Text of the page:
... and my arm is quite willing, but my heart is not. I have heard the missionaries preach the gospel of forgiveness. You owe your life to the preaching of the gospel. If my heart was as dark now as it was before the gospel was preached here, I should strike off ...
— The Life of Jesus Christ for the Young • Richard Newton

... the senate; advised him to restore the rest of Greece to their liberty, but that Corinth, Chalcis, and Demetrias should be kept garrisoned for security against Antiochus; the Aetolians, on this, breaking out into loud accusations, agitated all the cities, calling upon Titus to strike off the shackles of Greece, (so Philip used to term those three cities,) and asking the Greeks, whether it were not matter of much consolation to them, that, though their chains weighed heavier, yet ...
— Plutarch's Lives • A.H. Clough

... breast was affected. 'Now,' said he, 'take the club and strike off my head.' She was afraid, but he told her to muster courage. 'Strike,' said he, and a smile was on his face. Mustering all her courage, she gave the blow and cut off the head. 'Now,' said the head, 'place me where I told you.' And fearfully she obeyed ...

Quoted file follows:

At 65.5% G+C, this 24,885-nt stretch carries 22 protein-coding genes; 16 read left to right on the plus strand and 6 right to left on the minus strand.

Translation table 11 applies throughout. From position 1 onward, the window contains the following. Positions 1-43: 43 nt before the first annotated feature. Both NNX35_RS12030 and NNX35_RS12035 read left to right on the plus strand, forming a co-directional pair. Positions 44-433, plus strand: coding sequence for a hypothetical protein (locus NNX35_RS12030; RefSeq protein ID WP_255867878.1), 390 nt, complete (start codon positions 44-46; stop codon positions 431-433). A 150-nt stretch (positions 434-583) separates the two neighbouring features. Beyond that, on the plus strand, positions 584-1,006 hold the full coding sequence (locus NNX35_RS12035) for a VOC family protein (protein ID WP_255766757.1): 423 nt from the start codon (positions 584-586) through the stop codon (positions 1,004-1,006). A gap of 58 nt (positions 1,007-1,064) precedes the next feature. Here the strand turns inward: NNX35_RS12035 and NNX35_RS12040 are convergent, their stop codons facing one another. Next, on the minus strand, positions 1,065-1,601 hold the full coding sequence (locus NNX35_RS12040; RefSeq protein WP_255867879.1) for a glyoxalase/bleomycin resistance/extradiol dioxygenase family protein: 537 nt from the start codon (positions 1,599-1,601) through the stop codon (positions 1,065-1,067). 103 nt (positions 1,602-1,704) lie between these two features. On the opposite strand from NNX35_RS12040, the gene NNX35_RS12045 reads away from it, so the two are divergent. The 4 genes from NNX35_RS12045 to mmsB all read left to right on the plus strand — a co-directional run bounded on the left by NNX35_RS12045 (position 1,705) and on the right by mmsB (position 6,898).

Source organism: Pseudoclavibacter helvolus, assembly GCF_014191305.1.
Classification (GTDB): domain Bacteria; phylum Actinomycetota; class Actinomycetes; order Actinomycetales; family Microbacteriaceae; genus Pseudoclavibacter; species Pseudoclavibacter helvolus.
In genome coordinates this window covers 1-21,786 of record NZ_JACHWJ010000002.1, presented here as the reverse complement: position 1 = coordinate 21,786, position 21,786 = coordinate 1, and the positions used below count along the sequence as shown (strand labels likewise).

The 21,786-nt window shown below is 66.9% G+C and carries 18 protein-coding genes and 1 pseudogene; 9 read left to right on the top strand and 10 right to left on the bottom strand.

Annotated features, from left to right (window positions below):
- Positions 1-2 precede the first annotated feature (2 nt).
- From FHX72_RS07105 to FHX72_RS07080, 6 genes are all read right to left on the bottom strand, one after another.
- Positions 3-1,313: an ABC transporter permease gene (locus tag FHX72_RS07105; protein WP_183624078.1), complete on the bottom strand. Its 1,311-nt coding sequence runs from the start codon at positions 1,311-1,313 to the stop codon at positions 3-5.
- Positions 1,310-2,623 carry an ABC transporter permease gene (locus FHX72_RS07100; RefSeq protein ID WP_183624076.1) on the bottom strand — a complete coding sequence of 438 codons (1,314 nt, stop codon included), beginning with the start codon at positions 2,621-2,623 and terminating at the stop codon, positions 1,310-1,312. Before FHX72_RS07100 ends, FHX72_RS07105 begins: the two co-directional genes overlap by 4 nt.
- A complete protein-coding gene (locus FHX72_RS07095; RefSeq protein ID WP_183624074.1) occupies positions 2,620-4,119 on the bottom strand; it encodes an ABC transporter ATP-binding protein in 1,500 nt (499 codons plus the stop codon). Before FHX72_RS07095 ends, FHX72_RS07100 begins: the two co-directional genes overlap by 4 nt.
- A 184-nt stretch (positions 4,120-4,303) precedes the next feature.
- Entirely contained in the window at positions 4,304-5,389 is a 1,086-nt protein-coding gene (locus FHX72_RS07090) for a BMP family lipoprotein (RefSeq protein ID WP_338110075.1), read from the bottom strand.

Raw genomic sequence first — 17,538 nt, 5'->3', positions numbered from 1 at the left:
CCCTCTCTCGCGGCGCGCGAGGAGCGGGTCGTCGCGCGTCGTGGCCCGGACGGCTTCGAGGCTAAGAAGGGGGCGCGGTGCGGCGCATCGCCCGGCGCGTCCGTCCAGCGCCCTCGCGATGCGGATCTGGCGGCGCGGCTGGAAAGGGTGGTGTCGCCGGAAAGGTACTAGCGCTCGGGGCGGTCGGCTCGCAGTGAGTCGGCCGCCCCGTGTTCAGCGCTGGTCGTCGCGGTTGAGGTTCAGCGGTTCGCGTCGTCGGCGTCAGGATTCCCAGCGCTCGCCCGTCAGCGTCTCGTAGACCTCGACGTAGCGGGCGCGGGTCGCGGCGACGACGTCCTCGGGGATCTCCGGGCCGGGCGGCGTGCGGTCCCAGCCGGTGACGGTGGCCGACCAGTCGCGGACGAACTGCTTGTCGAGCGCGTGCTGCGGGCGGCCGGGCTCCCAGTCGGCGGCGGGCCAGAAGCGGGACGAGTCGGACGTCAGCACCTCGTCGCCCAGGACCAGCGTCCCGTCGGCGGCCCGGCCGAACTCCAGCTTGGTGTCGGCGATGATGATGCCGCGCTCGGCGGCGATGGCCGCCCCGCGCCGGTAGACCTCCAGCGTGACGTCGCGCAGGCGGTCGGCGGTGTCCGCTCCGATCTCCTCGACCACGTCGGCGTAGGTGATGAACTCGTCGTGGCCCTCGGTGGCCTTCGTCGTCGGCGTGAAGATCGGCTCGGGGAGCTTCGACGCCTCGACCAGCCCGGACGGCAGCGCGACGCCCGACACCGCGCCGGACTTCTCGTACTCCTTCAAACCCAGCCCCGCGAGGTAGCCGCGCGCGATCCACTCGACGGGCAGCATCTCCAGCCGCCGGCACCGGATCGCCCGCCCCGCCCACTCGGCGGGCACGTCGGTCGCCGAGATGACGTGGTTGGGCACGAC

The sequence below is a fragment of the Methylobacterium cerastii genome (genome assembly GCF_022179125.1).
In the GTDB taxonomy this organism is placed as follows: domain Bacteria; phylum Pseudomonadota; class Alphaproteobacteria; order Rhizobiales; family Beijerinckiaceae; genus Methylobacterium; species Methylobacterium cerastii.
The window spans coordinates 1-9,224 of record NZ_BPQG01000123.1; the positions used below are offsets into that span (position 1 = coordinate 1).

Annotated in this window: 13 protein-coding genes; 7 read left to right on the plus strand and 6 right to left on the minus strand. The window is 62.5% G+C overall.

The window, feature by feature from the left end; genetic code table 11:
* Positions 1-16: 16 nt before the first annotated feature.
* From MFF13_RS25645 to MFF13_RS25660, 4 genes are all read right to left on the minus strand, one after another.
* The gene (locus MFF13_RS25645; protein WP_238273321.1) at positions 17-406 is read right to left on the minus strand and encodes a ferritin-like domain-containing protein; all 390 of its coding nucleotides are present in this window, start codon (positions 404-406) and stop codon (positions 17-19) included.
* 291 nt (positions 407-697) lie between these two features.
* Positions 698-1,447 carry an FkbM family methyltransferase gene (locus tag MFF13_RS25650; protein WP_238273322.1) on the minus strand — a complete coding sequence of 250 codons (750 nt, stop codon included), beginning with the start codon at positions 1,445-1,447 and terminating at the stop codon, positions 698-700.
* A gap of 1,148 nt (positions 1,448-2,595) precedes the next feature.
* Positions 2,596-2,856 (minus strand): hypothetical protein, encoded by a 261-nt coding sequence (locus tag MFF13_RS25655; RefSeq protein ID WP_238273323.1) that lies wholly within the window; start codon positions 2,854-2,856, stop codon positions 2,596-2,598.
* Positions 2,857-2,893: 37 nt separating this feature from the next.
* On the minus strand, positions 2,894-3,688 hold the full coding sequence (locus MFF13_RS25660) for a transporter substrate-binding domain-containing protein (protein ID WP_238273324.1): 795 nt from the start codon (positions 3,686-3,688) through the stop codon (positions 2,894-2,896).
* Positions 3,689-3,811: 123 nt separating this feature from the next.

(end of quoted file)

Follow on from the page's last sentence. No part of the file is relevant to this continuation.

— Innocents abroad • Mark Twain

... earnestly he begged, she took from the wall a battle sword, buckled it on him with her own hands, put on his armour, and led him to the stone stable to fetch a steed, which stood there behind twelve iron doors and twelve huge locks. Then she commanded the grooms to strike off the locks; but as soon as the horse perceived a rider worthy of him, he began to burst the doors with his hoofs, broke them all down, ran out, set himself on his hind legs before Bova, and neighed so loud that the fair Drushnevna and all the bystanders were ready ...